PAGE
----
That brings me to this little gem of a word: “slumgullion,” whose meanings are as myriad as what it means: “A meaty stew, a weak beverage, refuse from whale carcasses, a muddy mining deposit.” I mean, wow, what multitudes! » Continue reading this post…

My Green Thumb: Fried Green Tomatoes with Sriracha Remoulade

Green tomatoes (Eat Me. Drink Me.)

I don’t have much of a green thumb. In fact, I think if my thumb were a color, it’d be a sickly ash brown, mottled with spots and covered with voracious aphids. All of the plants in my apartment are in various stages of death – it’s like they’re living, but unwillingly. Is it because I go for too long without watering them and then overwater in an effusive shower of liquid affection? Maybe. Is it because I’ve put the sun-seeking plants in the shadows and the shadow creepers right on the window sill? Could be. Not even the cactus is thriving. And that’s saying something.

Sriracha remoulade (Eat Me. Drink Me.)
Sliced green tomatoes (Eat Me. Drink Me.)
Green tomatoes ready to be fried (Eat Me. Drink Me.)
Fried green tomatoes (Eat Me. Drink Me.)

Alongside waking up with the sun every morning and reading the New York Times on my balcony with a cup of coffee, growing plants and gardening is something I’ve always associated with being grown up. I have no balcony, I live in a country where even the weekend NYT edition costs over 25 euros, and there is no sunshine in Berlin between the months of September and May. How am I supposed to be a grown up? All I have left of my childhood vision of what being an adult is, is that cup of coffee slowly chilling on top of a stack of taxes and bills I have to pay myself.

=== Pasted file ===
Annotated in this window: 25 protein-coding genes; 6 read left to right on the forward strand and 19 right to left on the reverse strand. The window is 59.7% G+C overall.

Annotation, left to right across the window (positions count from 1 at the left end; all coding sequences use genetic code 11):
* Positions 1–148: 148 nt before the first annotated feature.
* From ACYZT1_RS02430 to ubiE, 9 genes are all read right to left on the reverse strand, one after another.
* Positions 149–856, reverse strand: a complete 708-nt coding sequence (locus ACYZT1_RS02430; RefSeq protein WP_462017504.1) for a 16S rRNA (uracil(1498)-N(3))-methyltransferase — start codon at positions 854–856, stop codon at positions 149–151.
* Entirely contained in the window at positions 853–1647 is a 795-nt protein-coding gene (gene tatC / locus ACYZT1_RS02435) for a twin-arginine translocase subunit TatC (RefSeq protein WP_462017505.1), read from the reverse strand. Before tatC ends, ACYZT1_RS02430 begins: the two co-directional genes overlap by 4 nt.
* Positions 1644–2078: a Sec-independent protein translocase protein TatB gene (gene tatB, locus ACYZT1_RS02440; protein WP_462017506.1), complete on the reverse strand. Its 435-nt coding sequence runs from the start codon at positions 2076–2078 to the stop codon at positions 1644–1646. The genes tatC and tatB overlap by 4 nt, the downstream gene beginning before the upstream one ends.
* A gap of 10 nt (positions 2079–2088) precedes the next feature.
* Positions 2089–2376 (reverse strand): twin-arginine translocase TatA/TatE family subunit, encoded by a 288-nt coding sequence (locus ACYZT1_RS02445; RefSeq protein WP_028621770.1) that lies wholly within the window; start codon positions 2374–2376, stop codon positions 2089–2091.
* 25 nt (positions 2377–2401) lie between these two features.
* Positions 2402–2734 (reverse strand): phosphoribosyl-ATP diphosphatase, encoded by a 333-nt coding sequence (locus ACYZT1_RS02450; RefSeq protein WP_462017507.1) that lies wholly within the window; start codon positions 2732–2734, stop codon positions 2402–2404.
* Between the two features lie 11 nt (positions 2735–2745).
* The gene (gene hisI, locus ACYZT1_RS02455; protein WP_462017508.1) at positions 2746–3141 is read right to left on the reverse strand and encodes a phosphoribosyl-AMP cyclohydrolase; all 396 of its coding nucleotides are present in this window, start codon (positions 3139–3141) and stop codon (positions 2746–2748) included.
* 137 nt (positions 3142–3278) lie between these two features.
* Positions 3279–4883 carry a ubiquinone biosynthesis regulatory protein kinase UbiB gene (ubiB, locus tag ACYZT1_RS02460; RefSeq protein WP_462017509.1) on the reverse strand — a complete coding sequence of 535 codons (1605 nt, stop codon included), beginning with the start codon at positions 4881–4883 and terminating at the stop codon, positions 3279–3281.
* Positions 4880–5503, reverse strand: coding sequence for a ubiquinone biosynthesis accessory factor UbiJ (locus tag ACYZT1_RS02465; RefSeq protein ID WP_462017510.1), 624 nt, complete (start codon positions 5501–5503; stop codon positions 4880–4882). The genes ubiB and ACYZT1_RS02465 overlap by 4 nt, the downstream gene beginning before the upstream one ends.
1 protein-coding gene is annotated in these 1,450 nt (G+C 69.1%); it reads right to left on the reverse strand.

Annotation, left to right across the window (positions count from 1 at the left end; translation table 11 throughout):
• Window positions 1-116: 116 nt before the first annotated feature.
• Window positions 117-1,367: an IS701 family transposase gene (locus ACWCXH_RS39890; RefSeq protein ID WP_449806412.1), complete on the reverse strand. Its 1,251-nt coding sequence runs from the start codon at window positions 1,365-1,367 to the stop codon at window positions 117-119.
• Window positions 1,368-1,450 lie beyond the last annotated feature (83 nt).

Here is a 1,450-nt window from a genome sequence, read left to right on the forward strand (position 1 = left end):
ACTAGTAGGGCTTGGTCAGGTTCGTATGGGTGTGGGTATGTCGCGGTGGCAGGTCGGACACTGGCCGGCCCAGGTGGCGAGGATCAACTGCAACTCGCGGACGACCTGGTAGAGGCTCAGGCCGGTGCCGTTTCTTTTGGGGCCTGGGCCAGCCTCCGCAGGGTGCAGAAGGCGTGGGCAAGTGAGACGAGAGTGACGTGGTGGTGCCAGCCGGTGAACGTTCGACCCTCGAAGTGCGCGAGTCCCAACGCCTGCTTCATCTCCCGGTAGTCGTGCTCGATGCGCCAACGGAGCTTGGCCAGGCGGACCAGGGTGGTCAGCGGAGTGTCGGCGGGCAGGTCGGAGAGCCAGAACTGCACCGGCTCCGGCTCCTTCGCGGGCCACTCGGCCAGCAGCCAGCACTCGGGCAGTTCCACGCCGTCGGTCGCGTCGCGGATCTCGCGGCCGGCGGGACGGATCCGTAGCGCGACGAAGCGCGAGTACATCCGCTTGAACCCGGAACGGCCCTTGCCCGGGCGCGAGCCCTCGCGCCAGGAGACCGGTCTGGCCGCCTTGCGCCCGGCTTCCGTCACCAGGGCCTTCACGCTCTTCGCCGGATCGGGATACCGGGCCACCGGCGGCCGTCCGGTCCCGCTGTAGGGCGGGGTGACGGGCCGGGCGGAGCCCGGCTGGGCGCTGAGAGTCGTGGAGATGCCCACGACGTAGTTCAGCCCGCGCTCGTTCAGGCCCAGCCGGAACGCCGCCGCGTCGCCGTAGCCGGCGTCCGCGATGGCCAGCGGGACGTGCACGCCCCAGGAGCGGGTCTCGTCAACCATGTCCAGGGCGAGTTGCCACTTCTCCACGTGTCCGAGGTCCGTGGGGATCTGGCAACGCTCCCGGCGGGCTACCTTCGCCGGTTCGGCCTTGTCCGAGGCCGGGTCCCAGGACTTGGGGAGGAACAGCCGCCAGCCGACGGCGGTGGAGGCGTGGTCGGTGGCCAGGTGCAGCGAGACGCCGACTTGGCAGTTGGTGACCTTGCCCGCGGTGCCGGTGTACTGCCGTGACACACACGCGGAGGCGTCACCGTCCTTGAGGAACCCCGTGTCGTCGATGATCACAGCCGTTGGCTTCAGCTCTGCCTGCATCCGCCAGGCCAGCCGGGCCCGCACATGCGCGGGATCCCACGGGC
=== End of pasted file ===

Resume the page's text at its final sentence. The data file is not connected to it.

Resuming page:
Sriracha (Eat Me. Drink Me.)
A stack of fried green tomatoes (Eat Me. Drink Me.)

This summer, I decided to take my future into my own hands and do some urban gardening. I may not have had a balcony, but I did have a French balcony (a euphemism for a long window) with a planter full of dirt. So I planted tomatoes. I started them from seed in tiny cardboard cups on a cake plate in front of the window. I watered them every evening and watched as gentle sprouts peeked out of the dirt and sweetly unfurled their furry little leaves. » Continue reading this post…

The Road Home to Apple Country: Apple Butter

Homemade apple butter (Eat Me. Drink Me.)

I know I swore I’d never can another fruit. And then along came a big bag of apples, plucked straight from the tree, and I couldn’t just let them rot.

I’ve never been much of an apple person. I think they’re a little boring as fruits go – a little too uniformly sweet, too big to nibble on, too much chewing to do. But apples feel like a harbinger of the fall, of cooler, crisper days, of waiting for the school bus and new sweaters, of cinnamon sticks and pie and holidays.

A bowl of just-picked apples (Eat Me. Drink Me.)

Just a lonely little apple (Eat Me. Drink Me.)

I grew up in apple country. Not far from where we lived, the roads started undulating like a kiddie coaster, curving through fog-stained fields full of gnarled fruit trees and corn. We bought our apples from a stand along the road which sold fresh peaches and blueberries – whatever was in season – along with homemade pickles and preserves. And every fall, there was the Apple Harvest Festival, a sweet-smelling country fair with bluegrass music and whole pigs roasting on spits. Mouths full of apples, of course.

Bowl of bright apples (Eat Me. Drink Me.)

Apple butter helper (Eat Me. Drink Me.)
Homegrown apples (Eat Me. Drink Me.)

I have a very vivid memory of the festival. It must be a composite, because I’m sure we went more than just the once, but in my mind it’s that one long day in the clear, blue fall. I remember an apple fritter pulled from a vat of boiling oil, soft and doughy and covered in powdered sugar. I remember sitting on a hay bale and watching a play whose plot points I can no longer recall though I can still feel the scratchy hay poking through my thin leggings and the straw sticking out from a scarecrow’s shirt beside me.

Weighing apple quarters (Eat Me. Drink Me.)

Quartered apples for making apple butter (Eat Me. Drink Me.)

I know there were tractors on display and squat ponies walking around and around the corral with children on their backs. » Continue reading this post…